DC Musings: The Alchemy of Malcolm Merlyn

Warning: Contains spoilers for Arrow 4x08, “Legends of Yesterday.”

Warning: Contains spoilers for Arrow 4×08, “Legends of Yesterday.”

Granted, DC’s Legends of Tomorrow needs a Big Bad. However, that does not narratively explain Malcolm Merlyn’s bid to resurrect Vandal Savage at the end of Arrow 4×08, “Legends of Yesterday.” Merlyn probably thinks he needs Vandal Savage or his knowledge in order to reconstitute the Lazarus Pit. He does not, however. The current Ra’s al Ghul has all the tools he needs to deal with the Lazarus Pit on his own.

First, Merlyn has the remaining liquid that the previous Ra’s devised to neutralize the Lazarus Pit. That liquid is, in fact, liquid. It is a tangible substance that could be tacitly reverse engineered. The former C.E.O. of Merlyn Global Group would have no trouble finding a facility through which to perform the analysis. Indeed, if Merlyn were feeling particularly perverse, he could employ Votura (as he did with Thea) and use the S.T.A.R. Labs crew to do the work for him.

Second, even if the analysis of the liquid shows that Nyssa’s father mixed magic with his chemistry, Merlyn would still have no need to despair. Before the Age of Science, there was a magic-heavy branch of proto-chemistry called Alchemy. The previous Ra’s undoubtedly studied this discipline, famed for its pursuit of the Elixir of Life, in order to determine how to neutralize the Lazarus Pit — the actual Elixir of Life. Merlyn would have to roll up his sleeves, put on a pair of cotton gloves, and locate the same books on Alchemy that the previous Ra’s must have used. Those books would logically be found in the League’s extensive, millennia old library.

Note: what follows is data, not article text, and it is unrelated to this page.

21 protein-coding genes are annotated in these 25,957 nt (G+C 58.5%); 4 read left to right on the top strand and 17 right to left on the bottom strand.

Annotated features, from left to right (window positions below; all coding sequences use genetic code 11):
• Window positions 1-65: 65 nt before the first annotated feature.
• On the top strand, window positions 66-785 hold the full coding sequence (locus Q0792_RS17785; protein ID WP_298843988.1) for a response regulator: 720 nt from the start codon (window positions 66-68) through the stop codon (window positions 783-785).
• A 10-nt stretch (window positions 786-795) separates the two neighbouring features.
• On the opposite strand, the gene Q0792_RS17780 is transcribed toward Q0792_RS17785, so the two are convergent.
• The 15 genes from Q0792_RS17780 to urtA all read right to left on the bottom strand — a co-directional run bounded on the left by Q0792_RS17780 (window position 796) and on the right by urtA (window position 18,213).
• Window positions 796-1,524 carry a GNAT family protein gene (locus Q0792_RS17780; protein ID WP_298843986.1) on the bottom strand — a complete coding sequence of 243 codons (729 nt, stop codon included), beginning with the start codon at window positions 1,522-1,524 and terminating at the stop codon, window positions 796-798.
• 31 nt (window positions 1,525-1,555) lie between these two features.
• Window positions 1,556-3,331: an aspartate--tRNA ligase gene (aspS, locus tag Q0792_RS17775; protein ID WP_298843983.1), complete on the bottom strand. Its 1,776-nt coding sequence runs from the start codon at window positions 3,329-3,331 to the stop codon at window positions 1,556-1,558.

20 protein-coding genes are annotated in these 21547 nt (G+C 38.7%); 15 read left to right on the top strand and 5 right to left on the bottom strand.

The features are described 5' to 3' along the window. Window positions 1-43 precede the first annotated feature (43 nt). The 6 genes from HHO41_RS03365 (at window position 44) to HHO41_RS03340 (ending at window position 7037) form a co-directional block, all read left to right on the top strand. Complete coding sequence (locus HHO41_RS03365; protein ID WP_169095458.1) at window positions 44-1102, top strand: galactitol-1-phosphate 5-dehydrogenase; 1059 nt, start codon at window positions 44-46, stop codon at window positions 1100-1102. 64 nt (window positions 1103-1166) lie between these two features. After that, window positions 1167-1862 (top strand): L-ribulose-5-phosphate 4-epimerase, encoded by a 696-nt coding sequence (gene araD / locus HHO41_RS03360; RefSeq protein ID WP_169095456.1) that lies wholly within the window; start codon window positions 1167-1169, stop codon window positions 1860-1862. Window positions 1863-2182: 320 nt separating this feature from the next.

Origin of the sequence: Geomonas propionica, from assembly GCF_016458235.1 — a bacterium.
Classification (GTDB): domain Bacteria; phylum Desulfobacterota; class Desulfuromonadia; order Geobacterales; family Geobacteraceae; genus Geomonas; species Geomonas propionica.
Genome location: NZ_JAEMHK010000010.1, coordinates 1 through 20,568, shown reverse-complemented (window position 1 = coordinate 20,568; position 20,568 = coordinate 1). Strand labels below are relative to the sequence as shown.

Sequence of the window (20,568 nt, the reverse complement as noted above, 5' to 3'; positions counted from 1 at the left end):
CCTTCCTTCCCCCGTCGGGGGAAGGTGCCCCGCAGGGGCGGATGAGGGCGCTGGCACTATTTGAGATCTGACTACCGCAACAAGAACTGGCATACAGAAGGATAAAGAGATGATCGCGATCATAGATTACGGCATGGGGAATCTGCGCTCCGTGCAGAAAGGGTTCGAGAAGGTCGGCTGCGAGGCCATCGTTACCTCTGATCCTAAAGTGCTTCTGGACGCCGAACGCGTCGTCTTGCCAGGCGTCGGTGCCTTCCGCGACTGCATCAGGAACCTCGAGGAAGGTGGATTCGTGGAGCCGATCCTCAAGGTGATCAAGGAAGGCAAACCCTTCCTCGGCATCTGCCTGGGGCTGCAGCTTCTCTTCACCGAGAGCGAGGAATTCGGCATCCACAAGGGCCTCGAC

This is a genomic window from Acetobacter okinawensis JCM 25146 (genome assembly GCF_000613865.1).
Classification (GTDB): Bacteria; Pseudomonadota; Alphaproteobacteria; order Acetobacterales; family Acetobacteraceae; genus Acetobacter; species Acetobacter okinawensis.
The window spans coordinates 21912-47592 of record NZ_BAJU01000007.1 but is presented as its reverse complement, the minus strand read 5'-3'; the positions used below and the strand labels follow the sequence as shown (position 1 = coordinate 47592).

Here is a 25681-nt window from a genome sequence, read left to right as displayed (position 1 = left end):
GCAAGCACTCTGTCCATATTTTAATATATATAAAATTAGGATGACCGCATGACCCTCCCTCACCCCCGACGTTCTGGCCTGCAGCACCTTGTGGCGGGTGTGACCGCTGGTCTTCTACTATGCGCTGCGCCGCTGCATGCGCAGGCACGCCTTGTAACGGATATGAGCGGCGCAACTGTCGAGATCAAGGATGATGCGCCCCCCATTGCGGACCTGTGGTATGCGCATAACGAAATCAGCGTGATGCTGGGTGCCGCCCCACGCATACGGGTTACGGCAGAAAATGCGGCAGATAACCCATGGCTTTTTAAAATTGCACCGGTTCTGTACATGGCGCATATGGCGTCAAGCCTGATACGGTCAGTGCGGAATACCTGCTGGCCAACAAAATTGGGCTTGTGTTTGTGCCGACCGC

Third, in addition to the search for the Elixir of Life, alchemists studied how to transmute matter into other forms of matter (i.e. lead into gold). Alchemists accepted, as do the scientists that followed them, that matter cannot be destroyed; matter can merely be changed. Ergo, the Lazarus Pit has not been destroyed; it has simply been changed. There is still a “magic hot tub.” The liquid inside it performs a different set of functions. If he has his wits about him, Merlyn would not limit his enquiries to what the Lazarus Pit used to do. He would also explore what the Lazarus Pit can do now.

In conclusion, Arrow’s writers are missing interesting, internally logical story opportunities out of fear of the Lazarus Pit becoming a deus ex machina. Unfortunately, that fear has driven them to turn Merlyn, himself, into a deus ex machina. He will employ hand waving methods in the service of a different (albeit interconnected) show. He will resurrect Vandal Savage in order to justify actions Merlyn would take on his own if Arrow were an independent narrative.

Raissa Devereux became a life-long genre fan at the age of four when she first saw The Wizard of Oz at a screening at Arizona State University. Years later, she graduated from A.S.U. as an English major, History minor, Whovian, and Trekkie. Now a Florida transplant, she loves the opportunity Sci-Fi Pulse has given her to further explore space travel, time travel, masked heroes, gothic castles, and good yarns.
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